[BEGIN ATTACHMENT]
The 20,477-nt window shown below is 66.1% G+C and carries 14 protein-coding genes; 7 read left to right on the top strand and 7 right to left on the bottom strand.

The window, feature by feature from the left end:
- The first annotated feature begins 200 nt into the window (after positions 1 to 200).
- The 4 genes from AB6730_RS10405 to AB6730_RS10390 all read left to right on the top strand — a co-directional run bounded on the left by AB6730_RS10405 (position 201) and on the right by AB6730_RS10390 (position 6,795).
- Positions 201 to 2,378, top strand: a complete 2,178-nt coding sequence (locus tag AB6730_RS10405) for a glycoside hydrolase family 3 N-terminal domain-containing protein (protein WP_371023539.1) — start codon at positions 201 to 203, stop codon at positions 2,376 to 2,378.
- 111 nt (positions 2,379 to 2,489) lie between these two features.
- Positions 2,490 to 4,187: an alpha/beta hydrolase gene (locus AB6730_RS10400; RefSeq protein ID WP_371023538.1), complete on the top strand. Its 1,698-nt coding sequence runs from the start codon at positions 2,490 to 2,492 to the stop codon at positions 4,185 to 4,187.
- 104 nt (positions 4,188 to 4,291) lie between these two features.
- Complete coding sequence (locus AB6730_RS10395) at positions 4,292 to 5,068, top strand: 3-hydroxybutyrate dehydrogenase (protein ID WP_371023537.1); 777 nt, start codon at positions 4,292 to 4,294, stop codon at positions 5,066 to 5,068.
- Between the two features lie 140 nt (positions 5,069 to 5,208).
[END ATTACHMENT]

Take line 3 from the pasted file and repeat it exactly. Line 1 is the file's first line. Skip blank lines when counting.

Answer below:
- The first annotated feature begins 200 nt into the window (after positions 1 to 200).